The adoption of cloud software has turned a corner. Accounting software vendors are heavily marketing their cloud solutions over their desktop software. And the king of the desktop, Microsoft, has already made its two-year-old cloud platform Office 365 into a multi-billion dollar business.
Another sign is the growing complaints from IT professionals claiming there’s nothing wrong with the status quo. The response to a previous opinion, Why Your IT Guy Could Lose His Job, has attracted over 50 comments, most of them negatively responding to cloud software.
This week a post on integration between cloud programs drew another defence of desktop software. “There is no problem with desktop connecting to cloud,” said a poster called “Graeme” in response to a BoxFreeIT story about MYOB adding cloud apps to its directory of programs that connect to its accounting software.
“Unfortunately the concept of distributed applications has been hijacked by the term cloud,” Graeme added.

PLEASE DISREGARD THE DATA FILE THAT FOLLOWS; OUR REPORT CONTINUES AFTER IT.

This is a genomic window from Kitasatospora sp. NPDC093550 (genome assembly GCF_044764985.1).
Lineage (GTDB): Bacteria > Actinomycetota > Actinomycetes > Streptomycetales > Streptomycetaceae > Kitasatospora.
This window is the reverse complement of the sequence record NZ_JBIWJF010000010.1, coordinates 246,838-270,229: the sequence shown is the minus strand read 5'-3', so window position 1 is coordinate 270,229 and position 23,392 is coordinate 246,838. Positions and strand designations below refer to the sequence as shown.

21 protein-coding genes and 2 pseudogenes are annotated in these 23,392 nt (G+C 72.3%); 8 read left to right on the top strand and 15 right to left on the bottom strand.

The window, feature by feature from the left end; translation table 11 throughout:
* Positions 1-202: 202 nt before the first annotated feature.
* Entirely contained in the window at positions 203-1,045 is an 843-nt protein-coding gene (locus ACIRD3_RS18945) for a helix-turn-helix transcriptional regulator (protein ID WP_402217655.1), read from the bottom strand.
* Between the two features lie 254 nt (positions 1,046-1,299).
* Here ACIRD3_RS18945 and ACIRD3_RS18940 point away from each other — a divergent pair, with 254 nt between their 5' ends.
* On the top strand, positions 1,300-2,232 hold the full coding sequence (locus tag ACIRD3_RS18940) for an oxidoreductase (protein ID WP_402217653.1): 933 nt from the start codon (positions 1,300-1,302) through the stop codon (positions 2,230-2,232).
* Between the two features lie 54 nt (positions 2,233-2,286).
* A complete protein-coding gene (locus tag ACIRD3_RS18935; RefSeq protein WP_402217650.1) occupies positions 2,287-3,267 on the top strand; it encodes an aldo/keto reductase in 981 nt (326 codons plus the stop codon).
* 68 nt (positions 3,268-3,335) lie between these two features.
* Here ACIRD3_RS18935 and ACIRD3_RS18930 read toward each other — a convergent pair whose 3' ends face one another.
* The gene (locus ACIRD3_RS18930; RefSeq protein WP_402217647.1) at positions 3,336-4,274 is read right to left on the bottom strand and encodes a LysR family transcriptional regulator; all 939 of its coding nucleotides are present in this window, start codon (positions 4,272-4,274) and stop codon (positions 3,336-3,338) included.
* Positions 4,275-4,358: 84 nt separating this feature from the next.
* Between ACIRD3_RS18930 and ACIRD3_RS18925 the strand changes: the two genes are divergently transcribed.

There are many reasons why cloud software is superior to desktop software. From the vendor’s perspective they get paid every month instead of every upgrade and there’s only one version to support. Software users can access the software from a browser on almost any device, receive invisible updates and are always on the latest version. (And yes, cloud software is more secure than most desktop apps, generally speaking.)
There are trade-offs, of course. No ability to purchase the software outright and lack of access without internet are legitimate issues.
But in response to the complaint above, cloud software is clearly easier to integrate – and that means higher levels of automation within business systems, and ensuing productivity and efficiency gains.
I came across an article yesterday about the six best ways to integrate Salesforce.com. The post, by Tanner Shamrock, a technical architect with global cloud integrator Cloud Sherpas, looks at real-time data integration, real-time mashups, near real-time mashups, batch data integrations and AppExchange ‘installations’ for moving data in and out of the Salesforce.com CRM platform.
Even if these options were possible with a server or desktop-based software program, the cost of building the same interface would be much greater. Cloud software, written to take advantage of the internet, opens the door to a world of new possibilities unimagined in the days of desktops and servers.
Whether you call them distributed applications, online apps, cloud apps, internet software – whatever it is – they are the future for business technology, and the future has already arrived.